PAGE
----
‘Get the facts, we will do the analysis’

AMIDST public concern over violence in schools, episodes of which have filtered onto social media platforms, executive director of the Violence Prevention Alliance (VPA) Dr Deanna Ashley is pointing to the need for a proper assessment of the data to arrive at the right solutions.

“There is no concrete data, we have no facts, we have stories on social media, there is no concrete data that we have. We are purely reacting,” Dr Ashley told the Jamaica Observer on Wednesday.

“The first thing you need is to be able to understand the pattern of violence in schools, get the proper data to be able to assess what the true patterns have been. When they get the facts we will do the analysis, look at the trends and understand the issues that have influenced those trends. That’s the most that I can say at this time,” Dr Ashley, a former public health specialist and head of hospital services in Jamaica.

She further pointed out that the advent, use and reach of social media is another aspect that needs to be scrutinised as “it does give the appearance that there is more violence”.

“There may be more, but we need the facts, we need the data, we really need to do the analysis. If I had the resources, I would go and try and look at some schools, but we don’t have the resources at this time. There are interventions that have good potential, but we need to understand where we are to tell us how best to go forward,” Dr Ashley stated.

The education ministry in 2017 said school violence was ‘trending down’.

Presently, violence/critical incidents that taken place within schools are dealt with pursuant to the policy guidelines as directed in the Critical Incident Management Policy of the education ministry.

It indicates that cases must be logged, and the critical incident report sent from the schools to the central ministry through the various regions. These reports are then dealt with by the safety and security unit in the ministry.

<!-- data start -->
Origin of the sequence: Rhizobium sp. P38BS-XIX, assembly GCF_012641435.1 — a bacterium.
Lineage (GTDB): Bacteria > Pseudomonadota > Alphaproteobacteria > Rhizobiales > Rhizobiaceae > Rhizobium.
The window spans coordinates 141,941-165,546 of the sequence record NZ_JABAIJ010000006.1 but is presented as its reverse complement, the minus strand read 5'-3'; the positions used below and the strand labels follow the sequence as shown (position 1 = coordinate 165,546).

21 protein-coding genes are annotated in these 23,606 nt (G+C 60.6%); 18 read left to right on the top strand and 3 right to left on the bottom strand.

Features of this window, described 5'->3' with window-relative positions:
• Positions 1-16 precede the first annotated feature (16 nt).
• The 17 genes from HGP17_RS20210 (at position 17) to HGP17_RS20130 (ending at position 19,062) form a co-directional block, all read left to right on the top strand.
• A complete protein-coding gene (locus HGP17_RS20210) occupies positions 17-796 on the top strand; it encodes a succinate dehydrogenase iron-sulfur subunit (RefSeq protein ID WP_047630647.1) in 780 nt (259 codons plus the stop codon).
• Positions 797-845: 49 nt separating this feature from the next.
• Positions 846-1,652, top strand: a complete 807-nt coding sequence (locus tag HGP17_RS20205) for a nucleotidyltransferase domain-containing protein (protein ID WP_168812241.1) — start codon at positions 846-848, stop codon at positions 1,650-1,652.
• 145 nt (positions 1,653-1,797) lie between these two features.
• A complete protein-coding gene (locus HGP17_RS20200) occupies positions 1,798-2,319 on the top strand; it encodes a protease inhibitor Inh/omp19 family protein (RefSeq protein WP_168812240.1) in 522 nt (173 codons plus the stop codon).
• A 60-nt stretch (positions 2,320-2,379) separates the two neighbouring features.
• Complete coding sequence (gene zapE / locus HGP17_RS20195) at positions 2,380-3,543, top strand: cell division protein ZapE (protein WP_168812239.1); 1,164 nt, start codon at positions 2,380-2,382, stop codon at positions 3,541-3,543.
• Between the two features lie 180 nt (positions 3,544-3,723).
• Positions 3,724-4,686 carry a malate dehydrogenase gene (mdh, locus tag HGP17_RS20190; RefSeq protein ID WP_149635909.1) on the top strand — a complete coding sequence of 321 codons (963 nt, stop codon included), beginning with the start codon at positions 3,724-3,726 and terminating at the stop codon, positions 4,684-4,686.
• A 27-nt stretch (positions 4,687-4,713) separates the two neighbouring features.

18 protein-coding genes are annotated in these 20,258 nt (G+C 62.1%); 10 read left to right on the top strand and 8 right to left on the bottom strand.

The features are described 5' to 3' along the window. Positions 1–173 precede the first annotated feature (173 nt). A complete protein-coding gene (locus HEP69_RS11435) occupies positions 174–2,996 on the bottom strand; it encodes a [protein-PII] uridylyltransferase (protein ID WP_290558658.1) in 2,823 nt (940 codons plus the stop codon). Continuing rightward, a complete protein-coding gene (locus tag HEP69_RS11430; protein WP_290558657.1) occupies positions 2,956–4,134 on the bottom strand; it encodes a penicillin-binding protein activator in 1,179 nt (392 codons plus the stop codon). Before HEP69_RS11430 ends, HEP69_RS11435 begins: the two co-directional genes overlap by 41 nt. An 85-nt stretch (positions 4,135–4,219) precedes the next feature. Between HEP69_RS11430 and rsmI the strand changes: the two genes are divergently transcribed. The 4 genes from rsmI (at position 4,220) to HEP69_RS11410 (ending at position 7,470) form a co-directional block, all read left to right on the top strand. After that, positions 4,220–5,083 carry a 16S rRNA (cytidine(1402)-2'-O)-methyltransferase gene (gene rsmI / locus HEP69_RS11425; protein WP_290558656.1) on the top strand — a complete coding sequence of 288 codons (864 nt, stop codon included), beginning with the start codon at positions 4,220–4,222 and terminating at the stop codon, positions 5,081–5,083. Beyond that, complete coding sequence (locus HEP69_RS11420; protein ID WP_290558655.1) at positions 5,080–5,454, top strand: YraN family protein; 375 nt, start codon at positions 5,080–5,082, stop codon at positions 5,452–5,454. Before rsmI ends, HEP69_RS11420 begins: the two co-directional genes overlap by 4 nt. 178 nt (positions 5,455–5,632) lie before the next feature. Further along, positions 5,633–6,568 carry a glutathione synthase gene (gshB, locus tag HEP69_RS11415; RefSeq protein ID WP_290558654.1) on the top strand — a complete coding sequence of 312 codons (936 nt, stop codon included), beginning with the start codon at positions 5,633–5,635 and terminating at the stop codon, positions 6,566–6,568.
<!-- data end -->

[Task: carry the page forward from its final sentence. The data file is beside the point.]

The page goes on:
Further, matters that occur outside the schools are often reported directly to the police for their attention and later to the school for the appropriate actions. Incidents at the tertiary level are usually reported and support provided by the ministry.

The Observer, however, is awaiting the response of the ministry to questions posed regarding school-related incidents of violence in recent times.

In May this year director of the safety and security in schools unit Richard Troupe said vicious fights, a proliferation of weapons, and illicit activities amongst students have led to a decision to equip six schools across the island with closed-circuit television (CCTV) surveillance systems, for starters, with talks of linking them to the national camera surveillance programme, JamaicaEye.

He said the decision to put extra eyes on the grounds of Grange Hill High School in Westmoreland, Hopewell High School in Hanover, Oracabessa High School in St Mary, Papine High School in St Andrew, Denham Town High School in Kingston, and Eltham High School in St Catherine was informed by the education ministry’s ongoing audit of CCTV surveillance systems in schools as well as its critical incident investigations.

In addition, Troupe said “the vulnerability of the spaces because of where they are located and challenges in the physical environment, the set-up of the schools, and the many blind spots that exist and the need for consistent monitoring” were additional push factors.

Meanwhile, on Wednesday, the People’s National Party Youth Organisation (PNPYO), in noting concern about the recent instances of violence within schools and neighbouring communities, said “it is time for a revolutionary, collaborative and proactive approach to addressing this issue”.

According to the PNPYO, “if any real advancement is to be made in reducing violence in schools, the curriculum from early childhood to the secondary level must be designed for the holistic development of a student, who will possess a sense of pride in themselves and their country”.

“The best components of initiatives such as the Values and Attitudes Programme, National Safe School Policy, School Wide Positive Behaviour Intervention Support (SWPBIS), and the Peace and Love in Schools (PALS) programme, must all be revisited with immediate effect. The Government must ensure that these programmes are fit-for-purpose and that they address the new and emerging concerns among students and within schools. Additionally, dispute resolution should be fully incorporated into the school curriculum,” it said.

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